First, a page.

“Hello po,” I say, bowing my head a little in respect, to the dark-haired elderly man sitting on the slope of the hill where our project was situated.
“Hello,” he says to me, a little surprised, probably because almost all volunteers are foreigners.
“Pinoy ka?” he asks. I nod and smile at him.
“Pasensya na sa aming bahay. Kailangan lang talaga namin ng tulong para ayusin,” he tells me.
(“I apologize for our home. We just really need help in fixing it.”)
I look over at our current work site, scanning over the ruins of what must’ve been a modest house.
It was now all in ruins. The beams had gone down, the cement was broken and everywhere. What remained was an antique railing of an outdoor balcony…and a toilet.
But he had called it his home.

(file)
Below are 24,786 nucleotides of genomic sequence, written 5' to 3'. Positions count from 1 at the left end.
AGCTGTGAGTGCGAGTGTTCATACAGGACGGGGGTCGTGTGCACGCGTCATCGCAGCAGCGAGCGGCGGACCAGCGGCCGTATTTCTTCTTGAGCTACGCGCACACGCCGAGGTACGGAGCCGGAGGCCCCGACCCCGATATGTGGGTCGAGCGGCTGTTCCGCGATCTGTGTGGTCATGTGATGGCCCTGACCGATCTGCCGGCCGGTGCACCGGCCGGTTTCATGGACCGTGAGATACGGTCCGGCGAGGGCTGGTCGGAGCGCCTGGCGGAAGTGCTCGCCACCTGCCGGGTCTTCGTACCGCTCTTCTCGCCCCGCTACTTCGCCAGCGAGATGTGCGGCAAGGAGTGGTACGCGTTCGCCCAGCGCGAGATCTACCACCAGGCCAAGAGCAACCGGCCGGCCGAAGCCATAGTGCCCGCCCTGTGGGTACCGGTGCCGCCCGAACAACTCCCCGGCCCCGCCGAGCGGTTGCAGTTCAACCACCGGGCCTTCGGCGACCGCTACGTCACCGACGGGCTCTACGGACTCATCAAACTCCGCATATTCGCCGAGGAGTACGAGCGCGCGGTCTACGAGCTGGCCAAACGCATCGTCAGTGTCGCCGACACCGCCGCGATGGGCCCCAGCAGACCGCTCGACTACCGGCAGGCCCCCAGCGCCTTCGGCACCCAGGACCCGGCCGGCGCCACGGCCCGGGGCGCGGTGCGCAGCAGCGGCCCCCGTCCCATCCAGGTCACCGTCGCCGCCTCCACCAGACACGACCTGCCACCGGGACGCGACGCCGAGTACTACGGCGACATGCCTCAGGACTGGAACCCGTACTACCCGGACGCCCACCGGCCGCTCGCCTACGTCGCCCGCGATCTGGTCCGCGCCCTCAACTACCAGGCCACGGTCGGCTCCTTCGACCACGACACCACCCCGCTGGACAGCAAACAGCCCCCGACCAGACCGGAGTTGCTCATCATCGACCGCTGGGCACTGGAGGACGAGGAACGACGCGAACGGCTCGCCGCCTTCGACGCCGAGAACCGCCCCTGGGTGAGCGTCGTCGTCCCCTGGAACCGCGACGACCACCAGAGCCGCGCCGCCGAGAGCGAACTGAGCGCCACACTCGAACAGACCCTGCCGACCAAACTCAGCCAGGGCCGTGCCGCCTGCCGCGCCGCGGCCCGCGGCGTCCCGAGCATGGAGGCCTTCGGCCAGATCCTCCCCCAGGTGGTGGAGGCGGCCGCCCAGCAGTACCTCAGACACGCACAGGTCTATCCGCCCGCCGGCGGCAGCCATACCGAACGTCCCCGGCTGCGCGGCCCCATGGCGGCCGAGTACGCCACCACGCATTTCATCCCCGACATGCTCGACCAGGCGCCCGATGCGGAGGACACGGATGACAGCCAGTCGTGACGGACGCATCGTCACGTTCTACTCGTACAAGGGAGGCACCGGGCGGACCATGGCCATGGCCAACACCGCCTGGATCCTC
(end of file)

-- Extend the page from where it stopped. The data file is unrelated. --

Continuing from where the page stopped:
It is where we all lay our heads, after a tiring day of work. It is our sanctuary from all the bad things and people outside. It is where we all come back to after a long, tiring trip.
To some, it is a huge mansion, somewhere beautiful, sitting on the rocks of some unknown beach, tucked away from the buzz of the city life. To others, it is a condo, above the malls of beautiful, hustling Manila. And to the rest, it is a simple, humble home settled in the slopes of Baguio City or the reclamation area that takes away half of Pasig/Cainta floodway area.
It is home.
And we shouldn’t be ashamed of it.